The dark luxuriant foliage of the valleys points out the advantages which they had received from the impoverished hills. Their soil is rich and deep, but their extent is narrow and limited. Some three or four hundred acres of excellent soil might be found upon the edges of the ponds, and by the sides of the occasional drains that supply them with the fresh part of their water.

Both hill and valley produce large timber and brush-wood of various heights; upon the hills, the brush grows in small clumps; while in the valleys it not only covers the whole surface, but is also bound together by creeping vines, of every size between small twine and a seven inch hawser.

In the SW corner of the bay, is a lagoon, or small inlet, that communicates with the sea, through the beach at the back of which it lies. The chain of hills here runs back to some little distance from the water, and leaves a few square miles of rather good ground, through which the inlet was found to take its course in a winding direction to the SW for six or eight miles, where it ends in small swamps and marshes. Large boats might enter this place at a third flood, and proceed to the farther part of it. Upon its banks from five to seven hundred acres of a light sandy soil might be picked out, in patches of from fifty to a hundred acres each; but on the side next the mountain it soon became stony, and on that next the lagoon it was wet and salt.

The country along the back of the bay lies in rounded stony hills scarcely fit for pasturage, but covered with timber, and patches of short brush.

On the south side was another shallow inlet, larger than that on the SW running in by the end of a beach, and winding along to the SSW with little or no cultivable or low ground upon its borders. The returning tide did not allow time enough to proceed to the head of it.

On the eastern side, the hills being neither steep nor prominent, some extensive slopes of tolerably good, though sandy soil, have been formed. Several which extended to the water, being well covered with grass and thinly set with timber, had a pleasing appearance from the bay, and resembled some of the most beautiful parts of Mount Edgecumbe, near Plymouth. Speaking generally of the land round the bay, it might be said to be much more barren that productive; that there are several patches of tolerably good, and some few of excellent soil; but by far the greater part is incapable of cultivation, and fit only for pasturage.

The most common timber is a sort of gum tree, the bark of which along the trunk is that of the iron bark of Port Jackson; and its leaf, that of the blue gum tree; but its branches toward the head are of a yellow colour, smooth, and resembling the barked limbs of trees. The wood is longer grained, and more tough, splitting easier and more true than any other species of the gum tree.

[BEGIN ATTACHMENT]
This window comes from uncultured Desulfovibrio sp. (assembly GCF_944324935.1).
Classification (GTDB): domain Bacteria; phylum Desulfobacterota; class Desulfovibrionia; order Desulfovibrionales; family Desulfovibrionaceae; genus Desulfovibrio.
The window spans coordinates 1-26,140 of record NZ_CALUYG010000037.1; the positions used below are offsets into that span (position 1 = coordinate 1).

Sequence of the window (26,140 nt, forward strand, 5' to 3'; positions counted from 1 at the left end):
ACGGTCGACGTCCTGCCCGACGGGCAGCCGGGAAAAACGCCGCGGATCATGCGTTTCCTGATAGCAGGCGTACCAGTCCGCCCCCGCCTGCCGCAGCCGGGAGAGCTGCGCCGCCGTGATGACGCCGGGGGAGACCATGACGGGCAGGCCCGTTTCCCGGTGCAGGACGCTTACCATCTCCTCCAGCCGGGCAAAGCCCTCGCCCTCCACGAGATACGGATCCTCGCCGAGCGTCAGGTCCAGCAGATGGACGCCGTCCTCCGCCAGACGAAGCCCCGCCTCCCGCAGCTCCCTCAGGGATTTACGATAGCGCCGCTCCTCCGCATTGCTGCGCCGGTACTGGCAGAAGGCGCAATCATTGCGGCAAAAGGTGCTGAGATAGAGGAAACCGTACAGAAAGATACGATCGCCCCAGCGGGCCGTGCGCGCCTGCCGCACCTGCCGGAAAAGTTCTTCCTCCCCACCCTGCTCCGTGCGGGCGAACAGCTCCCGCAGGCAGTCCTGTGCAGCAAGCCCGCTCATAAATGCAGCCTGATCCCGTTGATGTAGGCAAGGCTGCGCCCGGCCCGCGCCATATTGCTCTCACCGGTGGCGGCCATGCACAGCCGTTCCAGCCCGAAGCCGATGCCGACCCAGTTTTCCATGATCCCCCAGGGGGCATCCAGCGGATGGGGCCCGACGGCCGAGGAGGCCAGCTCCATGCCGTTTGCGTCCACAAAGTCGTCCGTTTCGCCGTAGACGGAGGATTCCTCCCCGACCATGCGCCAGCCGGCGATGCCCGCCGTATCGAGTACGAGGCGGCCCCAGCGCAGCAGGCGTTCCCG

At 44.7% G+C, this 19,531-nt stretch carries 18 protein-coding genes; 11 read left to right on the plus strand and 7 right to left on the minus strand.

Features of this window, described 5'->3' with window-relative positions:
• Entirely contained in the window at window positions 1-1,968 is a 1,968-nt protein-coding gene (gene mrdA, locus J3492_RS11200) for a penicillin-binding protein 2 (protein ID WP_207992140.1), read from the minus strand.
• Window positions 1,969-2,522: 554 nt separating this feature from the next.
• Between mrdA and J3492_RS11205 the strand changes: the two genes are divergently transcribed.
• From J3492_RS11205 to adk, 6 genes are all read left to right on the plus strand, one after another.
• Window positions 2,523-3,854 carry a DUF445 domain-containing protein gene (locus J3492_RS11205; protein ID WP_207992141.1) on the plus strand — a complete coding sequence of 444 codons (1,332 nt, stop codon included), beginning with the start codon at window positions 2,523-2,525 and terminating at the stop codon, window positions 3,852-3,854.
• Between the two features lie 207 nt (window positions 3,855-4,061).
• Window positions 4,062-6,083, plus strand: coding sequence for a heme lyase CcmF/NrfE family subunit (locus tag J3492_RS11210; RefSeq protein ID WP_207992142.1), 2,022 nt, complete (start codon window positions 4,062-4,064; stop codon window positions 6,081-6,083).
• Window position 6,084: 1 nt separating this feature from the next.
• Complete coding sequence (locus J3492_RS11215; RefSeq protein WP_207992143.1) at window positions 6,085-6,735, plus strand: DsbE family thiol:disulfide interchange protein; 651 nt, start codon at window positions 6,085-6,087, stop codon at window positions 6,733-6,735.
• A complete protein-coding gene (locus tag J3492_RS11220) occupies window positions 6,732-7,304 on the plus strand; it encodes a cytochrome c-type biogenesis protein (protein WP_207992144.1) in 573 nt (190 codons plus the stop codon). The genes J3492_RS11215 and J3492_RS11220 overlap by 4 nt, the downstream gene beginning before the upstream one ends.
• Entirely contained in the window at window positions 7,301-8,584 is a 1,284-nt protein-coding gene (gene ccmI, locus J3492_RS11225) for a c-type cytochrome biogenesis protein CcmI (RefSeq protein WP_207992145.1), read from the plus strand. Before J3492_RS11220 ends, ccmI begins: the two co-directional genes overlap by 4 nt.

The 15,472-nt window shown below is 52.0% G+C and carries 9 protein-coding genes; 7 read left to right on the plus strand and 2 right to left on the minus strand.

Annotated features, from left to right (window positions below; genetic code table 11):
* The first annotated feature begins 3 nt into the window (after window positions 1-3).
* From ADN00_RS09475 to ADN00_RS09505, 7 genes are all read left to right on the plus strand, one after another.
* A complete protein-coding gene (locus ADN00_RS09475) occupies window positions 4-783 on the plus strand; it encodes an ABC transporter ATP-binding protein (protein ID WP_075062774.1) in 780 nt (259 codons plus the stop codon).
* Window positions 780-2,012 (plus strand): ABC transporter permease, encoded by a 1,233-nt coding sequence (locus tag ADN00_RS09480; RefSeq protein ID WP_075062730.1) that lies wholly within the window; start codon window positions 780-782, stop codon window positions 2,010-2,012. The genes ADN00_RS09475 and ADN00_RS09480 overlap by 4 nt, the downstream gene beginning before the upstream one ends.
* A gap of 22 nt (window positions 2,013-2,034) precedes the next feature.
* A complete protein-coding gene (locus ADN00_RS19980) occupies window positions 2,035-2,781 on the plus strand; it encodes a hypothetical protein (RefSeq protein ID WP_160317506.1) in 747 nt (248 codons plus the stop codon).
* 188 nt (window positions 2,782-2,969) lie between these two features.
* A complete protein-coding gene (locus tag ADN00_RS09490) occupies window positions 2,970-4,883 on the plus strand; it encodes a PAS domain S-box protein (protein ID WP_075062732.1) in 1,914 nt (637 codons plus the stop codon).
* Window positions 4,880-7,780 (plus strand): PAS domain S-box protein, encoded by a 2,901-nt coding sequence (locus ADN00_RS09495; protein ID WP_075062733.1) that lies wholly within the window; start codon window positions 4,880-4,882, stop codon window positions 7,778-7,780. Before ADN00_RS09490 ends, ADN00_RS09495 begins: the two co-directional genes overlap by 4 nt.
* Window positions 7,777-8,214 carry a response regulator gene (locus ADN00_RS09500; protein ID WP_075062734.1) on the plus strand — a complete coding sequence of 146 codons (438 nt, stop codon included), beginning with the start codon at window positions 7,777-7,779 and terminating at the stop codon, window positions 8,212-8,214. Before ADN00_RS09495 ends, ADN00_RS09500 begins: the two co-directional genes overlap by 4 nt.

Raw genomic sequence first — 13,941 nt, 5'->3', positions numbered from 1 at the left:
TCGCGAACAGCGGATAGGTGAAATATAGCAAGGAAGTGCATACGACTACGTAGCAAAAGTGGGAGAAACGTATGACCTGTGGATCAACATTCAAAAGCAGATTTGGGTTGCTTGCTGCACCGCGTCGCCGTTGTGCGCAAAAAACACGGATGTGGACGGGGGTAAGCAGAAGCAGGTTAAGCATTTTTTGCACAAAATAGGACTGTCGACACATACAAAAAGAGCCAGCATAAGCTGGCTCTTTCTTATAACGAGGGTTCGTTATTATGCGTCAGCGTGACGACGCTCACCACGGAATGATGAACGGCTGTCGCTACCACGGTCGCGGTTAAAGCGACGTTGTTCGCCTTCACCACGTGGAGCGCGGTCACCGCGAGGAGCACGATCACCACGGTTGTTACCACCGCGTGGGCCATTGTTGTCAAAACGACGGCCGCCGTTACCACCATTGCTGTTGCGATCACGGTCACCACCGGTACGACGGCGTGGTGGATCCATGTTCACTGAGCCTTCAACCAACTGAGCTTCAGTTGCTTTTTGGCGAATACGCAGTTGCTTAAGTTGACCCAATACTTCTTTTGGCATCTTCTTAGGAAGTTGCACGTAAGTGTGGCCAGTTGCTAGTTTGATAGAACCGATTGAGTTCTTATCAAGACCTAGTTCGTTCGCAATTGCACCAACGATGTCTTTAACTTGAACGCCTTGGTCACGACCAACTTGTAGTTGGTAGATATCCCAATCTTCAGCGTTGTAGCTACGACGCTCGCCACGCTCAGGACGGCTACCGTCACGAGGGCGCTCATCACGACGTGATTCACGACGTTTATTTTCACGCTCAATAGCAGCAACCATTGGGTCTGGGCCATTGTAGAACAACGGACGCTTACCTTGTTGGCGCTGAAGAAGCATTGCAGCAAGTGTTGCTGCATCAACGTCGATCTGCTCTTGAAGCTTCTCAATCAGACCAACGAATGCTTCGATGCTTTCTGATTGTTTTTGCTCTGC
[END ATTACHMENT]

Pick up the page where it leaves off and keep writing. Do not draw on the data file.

The natives are, in person, similar to those living about Port Jackson, but their language was perfectly unintelligible. They used canoes, of which they seemed very careful; for on his rowing round the point of Snug Cove, when Mr. Bass was on his first visit to this bay in the whale boat, a party of them paddled hastily on shore, taking their canoes upon their heads, and running off with them into the woods. They, however, did not appear so shy of their visitors now as they had formerly been; and there was reason to believe that a friendly intercourse might have been easily established with them.

Not meeting with any grass trees, and the few spears that were seen being made of solid wood, it may be conjectured. that the light grass reed spear used by the natives of Port Jackson is unknown among these people, as well as the use of the throwing-stick.

But very few marks of the kangaroo were seen. Both quadrupeds and birds appeared to be less numerous here than in other places. The dogs found a porcupine ant-eaters, but they could make no impression on him; he escaped from them by burrowing in the loose sand, not head foremost, but sinking himself directly downwards, and presenting his prickly back opposed to his adversaries.

There were a few ducks, teal, herons, cranes, and a bird named from its bill the Red-bill, upon the lagoons, with some small flights of curlew and plover of a beautiful feather.

The rocks consist of hardened clay, in which are mixed great numbers of small stones, variously tinged, some with red, others with yellow. Small portions of calcareous spar lie scattered about the surface of the rocky ground; strata of which are deposited irregularly in fissures formed in the body of the rocks themselves.

Leaving Twofold Bay upon a favourable shift of wind, the sloop proceeded to the southward, and on the 17th made a small cluster of islands, in latitude 38 degrees 16 minutes, which now bears the name of Kent's Group (a compliment to the commander of his Majesty's ship Supply). These are six or seven in number, and of various sizes. Their height is very considerable, and as irregular in figure as can well be imagined in land whose hummocks are no one of them more lofty than another. This small group appears to be formed of granite, which is imperfectly concealed by long straggling dwarfish brush, and some few still more diminutive trees, and seems cursed with a sterility that might safely bid defiance to Chinese industry itself. Nature is either working very slowly with those islands, or has altogether ceased to work upon them, since a more wild deserted place is not easily to be met with. Even the birds seemed not to frequent them in their usual numbers. There was, in short, nothing that could tempt our explorers to land.